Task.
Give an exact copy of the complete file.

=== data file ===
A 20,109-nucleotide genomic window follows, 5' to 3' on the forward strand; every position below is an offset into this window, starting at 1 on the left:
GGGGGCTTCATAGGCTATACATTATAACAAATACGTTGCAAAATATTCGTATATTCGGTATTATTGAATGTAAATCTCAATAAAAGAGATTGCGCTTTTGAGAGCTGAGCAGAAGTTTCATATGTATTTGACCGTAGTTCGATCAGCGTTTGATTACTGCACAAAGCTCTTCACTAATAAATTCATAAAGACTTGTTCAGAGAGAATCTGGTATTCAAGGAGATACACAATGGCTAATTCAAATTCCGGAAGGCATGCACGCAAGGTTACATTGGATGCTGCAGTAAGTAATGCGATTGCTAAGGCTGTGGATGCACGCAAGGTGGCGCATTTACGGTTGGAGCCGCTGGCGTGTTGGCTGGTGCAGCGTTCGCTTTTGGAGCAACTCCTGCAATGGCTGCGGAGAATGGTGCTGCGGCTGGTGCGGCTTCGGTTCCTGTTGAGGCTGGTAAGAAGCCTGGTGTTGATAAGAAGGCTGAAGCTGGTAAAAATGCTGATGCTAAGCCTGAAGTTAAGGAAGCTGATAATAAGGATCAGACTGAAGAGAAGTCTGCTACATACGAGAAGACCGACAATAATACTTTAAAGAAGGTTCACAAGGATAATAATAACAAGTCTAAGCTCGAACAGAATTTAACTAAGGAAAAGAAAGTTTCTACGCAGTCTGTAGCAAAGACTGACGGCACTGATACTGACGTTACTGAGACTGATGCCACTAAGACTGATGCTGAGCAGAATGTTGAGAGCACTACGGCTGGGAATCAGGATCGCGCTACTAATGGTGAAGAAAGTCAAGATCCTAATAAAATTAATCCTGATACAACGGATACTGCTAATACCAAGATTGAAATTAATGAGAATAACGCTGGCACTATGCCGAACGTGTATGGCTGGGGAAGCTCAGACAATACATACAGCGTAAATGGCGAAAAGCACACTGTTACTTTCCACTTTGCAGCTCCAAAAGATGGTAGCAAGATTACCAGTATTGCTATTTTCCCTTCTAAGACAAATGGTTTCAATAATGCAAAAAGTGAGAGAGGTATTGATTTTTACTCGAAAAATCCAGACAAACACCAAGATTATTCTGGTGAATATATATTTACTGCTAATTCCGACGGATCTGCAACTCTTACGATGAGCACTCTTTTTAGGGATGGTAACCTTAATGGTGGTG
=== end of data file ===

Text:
A 20,109-nucleotide genomic window follows, 5' to 3' on the forward strand; every position below is an offset into this window, starting at 1 on the left:
GGGGGCTTCATAGGCTATACATTATAACAAATACGTTGCAAAATATTCGTATATTCGGTATTATTGAATGTAAATCTCAATAAAAGAGATTGCGCTTTTGAGAGCTGAGCAGAAGTTTCATATGTATTTGACCGTAGTTCGATCAGCGTTTGATTACTGCACAAAGCTCTTCACTAATAAATTCATAAAGACTTGTTCAGAGAGAATCTGGTATTCAAGGAGATACACAATGGCTAATTCAAATTCCGGAAGGCATGCACGCAAGGTTACATTGGATGCTGCAGTAAGTAATGCGATTGCTAAGGCTGTGGATGCACGCAAGGTGGCGCATTTACGGTTGGAGCCGCTGGCGTGTTGGCTGGTGCAGCGTTCGCTTTTGGAGCAACTCCTGCAATGGCTGCGGAGAATGGTGCTGCGGCTGGTGCGGCTTCGGTTCCTGTTGAGGCTGGTAAGAAGCCTGGTGTTGATAAGAAGGCTGAAGCTGGTAAAAATGCTGATGCTAAGCCTGAAGTTAAGGAAGCTGATAATAAGGATCAGACTGAAGAGAAGTCTGCTACATACGAGAAGACCGACAATAATACTTTAAAGAAGGTTCACAAGGATAATAATAACAAGTCTAAGCTCGAACAGAATTTAACTAAGGAAAAGAAAGTTTCTACGCAGTCTGTAGCAAAGACTGACGGCACTGATACTGACGTTACTGAGACTGATGCCACTAAGACTGATGCTGAGCAGAATGTTGAGAGCACTACGGCTGGGAATCAGGATCGCGCTACTAATGGTGAAGAAAGTCAAGATCCTAATAAAATTAATCCTGATACAACGGATACTGCTAATACCAAGATTGAAATTAATGAGAATAACGCTGGCACTATGCCGAACGTGTATGGCTGGGGAAGCTCAGACAATACATACAGCGTAAATGGCGAAAAGCACACTGTTACTTTCCACTTTGCAGCTCCAAAAGATGGTAGCAAGATTACCAGTATTGCTATTTTCCCTTCTAAGACAAATGGTTTCAATAATGCAAAAAGTGAGAGAGGTATTGATTTTTACTCGAAAAATCCAGACAAACACCAAGATTATTCTGGTGAATATATATTTACTGCTAATTCCGACGGATCTGCAACTCTTACGATGAGCACTCTTTTTAGGGATGGTAACCTTAATGGTGGTG